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-- By Chris in Sydney Australia on Tue, 18 Sep 2007 at 12:32.
I like to try new alchoholic beverages, in fact I like to try new foods or non-alcholic beverages as well, have tried Maruana and LSD (the LSD thing was not by choice a superman tab in the beer), did'nt like the LSD and the Maruanna gave a very minimal effect or an unpleasent one.
Love the taste of Absinthe, however it does have a dry after effect on the mouth and tounge that lasts overnight and most of the day, hav'nt had a headache from it and no hallucenations (Which is good as I am not looking for that type of experiance).
Yes, it does give clarity of thought I have had 200ml of the Green Fairy Absenthe over a period of 20 mins which reports as being between 7 and 9 milligrams of Thujone per litre, so that should equate to arround 2 ml of thujone.
I have been working on a programme for waying up the various factors of buying a investment property, and I have solved a number of issues that I have been working on in the last hour since I consumed the Absenthe.
So if you see a bottle in your local bottleshop/off-licence give it a try, a little bit like pernod, bit of a Aniseed taste.
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About the effects of absinthe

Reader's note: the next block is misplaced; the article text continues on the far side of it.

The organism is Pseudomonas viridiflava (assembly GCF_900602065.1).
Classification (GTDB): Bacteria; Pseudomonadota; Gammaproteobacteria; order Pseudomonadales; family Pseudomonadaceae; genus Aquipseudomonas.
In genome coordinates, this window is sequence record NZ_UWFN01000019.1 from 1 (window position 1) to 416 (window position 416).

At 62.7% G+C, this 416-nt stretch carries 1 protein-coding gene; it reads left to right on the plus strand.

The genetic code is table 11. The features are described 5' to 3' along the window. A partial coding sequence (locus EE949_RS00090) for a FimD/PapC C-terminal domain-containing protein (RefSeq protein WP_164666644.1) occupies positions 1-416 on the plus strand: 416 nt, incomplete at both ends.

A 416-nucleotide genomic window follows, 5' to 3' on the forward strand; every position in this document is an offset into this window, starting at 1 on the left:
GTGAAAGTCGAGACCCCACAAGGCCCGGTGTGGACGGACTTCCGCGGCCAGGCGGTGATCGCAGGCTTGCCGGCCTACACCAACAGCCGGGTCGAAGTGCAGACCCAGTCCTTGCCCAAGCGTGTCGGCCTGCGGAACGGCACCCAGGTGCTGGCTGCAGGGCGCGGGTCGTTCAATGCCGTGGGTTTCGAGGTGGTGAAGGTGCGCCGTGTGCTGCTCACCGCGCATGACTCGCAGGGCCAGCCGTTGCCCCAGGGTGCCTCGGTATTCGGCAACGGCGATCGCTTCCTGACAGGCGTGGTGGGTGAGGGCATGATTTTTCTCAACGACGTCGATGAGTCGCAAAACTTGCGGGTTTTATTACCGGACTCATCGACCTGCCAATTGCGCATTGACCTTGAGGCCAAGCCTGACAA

When it comes to the effects of drinking absinthe, people's opinions -- and experiences -- vary wildly. Some go as far as to claim the drink is psychoactive, while others say there is no "secondary" (that is, other than alcohol-induced) effect at all.
As early as 1993, Matthew Baggott posted his Absinthe FAQ in the Usenet newsgroup "alt.drugs" (there wasn't much of the web as we know it back then). As you will suspect from the newsgroup's name, the issue of absinthe's "psychoactive qualities" was one of the interests of the document.
Some people take it further still. We definitely do not recommend any experiments with Paxil and absinthe (nor, for that matter, mixing any medicine with alcohol). Anyway, it's quite clear which way the wind blows here, since Jasmine Sailing's bizarre piece more or less concludes absinthe is a narcotic. Is it really? Yup, it does read like the girl was out of her mind when she wrote the page -- and no, we don't think the Fairy was to blame!
A far more sober look at the effects of the Green Fairy can be found in "The Return of the Green Faerie", an article written by Frank Kelly Rich of the Modern Drunkard magazine (no pun intended). Recommended reading.
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